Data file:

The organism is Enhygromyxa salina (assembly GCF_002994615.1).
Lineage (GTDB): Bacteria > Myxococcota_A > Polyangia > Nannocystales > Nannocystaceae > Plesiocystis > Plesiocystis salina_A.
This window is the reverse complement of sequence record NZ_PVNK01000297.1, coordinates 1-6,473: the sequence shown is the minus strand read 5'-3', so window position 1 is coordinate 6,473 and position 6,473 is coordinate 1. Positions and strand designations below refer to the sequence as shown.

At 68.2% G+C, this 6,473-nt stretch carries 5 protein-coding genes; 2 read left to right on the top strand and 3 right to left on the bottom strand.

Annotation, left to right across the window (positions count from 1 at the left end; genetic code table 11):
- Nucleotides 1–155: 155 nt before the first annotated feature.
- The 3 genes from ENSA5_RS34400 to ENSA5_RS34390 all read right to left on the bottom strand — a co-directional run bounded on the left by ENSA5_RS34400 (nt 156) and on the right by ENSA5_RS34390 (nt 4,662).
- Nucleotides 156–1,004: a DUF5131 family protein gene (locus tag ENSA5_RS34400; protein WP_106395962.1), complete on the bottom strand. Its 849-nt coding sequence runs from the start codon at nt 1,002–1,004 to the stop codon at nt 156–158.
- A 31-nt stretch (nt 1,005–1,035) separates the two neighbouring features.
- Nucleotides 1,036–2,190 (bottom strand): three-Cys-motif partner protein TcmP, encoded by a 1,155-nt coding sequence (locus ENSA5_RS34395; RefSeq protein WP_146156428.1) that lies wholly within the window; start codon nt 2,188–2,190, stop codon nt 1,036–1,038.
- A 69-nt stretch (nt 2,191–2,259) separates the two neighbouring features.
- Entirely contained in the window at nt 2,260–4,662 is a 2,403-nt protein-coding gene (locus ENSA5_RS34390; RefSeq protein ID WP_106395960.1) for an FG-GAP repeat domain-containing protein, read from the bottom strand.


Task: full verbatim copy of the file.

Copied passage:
The organism is Enhygromyxa salina (assembly GCF_002994615.1).
Lineage (GTDB): Bacteria > Myxococcota_A > Polyangia > Nannocystales > Nannocystaceae > Plesiocystis > Plesiocystis salina_A.
This window is the reverse complement of sequence record NZ_PVNK01000297.1, coordinates 1-6,473: the sequence shown is the minus strand read 5'-3', so window position 1 is coordinate 6,473 and position 6,473 is coordinate 1. Positions and strand designations below refer to the sequence as shown.

At 68.2% G+C, this 6,473-nt stretch carries 5 protein-coding genes; 2 read left to right on the top strand and 3 right to left on the bottom strand.

Annotation, left to right across the window (positions count from 1 at the left end; genetic code table 11):
- Nucleotides 1–155: 155 nt before the first annotated feature.
- The 3 genes from ENSA5_RS34400 to ENSA5_RS34390 all read right to left on the bottom strand — a co-directional run bounded on the left by ENSA5_RS34400 (nt 156) and on the right by ENSA5_RS34390 (nt 4,662).
- Nucleotides 156–1,004: a DUF5131 family protein gene (locus tag ENSA5_RS34400; protein WP_106395962.1), complete on the bottom strand. Its 849-nt coding sequence runs from the start codon at nt 1,002–1,004 to the stop codon at nt 156–158.
- A 31-nt stretch (nt 1,005–1,035) separates the two neighbouring features.
- Nucleotides 1,036–2,190 (bottom strand): three-Cys-motif partner protein TcmP, encoded by a 1,155-nt coding sequence (locus ENSA5_RS34395; RefSeq protein WP_146156428.1) that lies wholly within the window; start codon nt 2,188–2,190, stop codon nt 1,036–1,038.
- A 69-nt stretch (nt 2,191–2,259) separates the two neighbouring features.
- Entirely contained in the window at nt 2,260–4,662 is a 2,403-nt protein-coding gene (locus ENSA5_RS34390; RefSeq protein ID WP_106395960.1) for an FG-GAP repeat domain-containing protein, read from the bottom strand.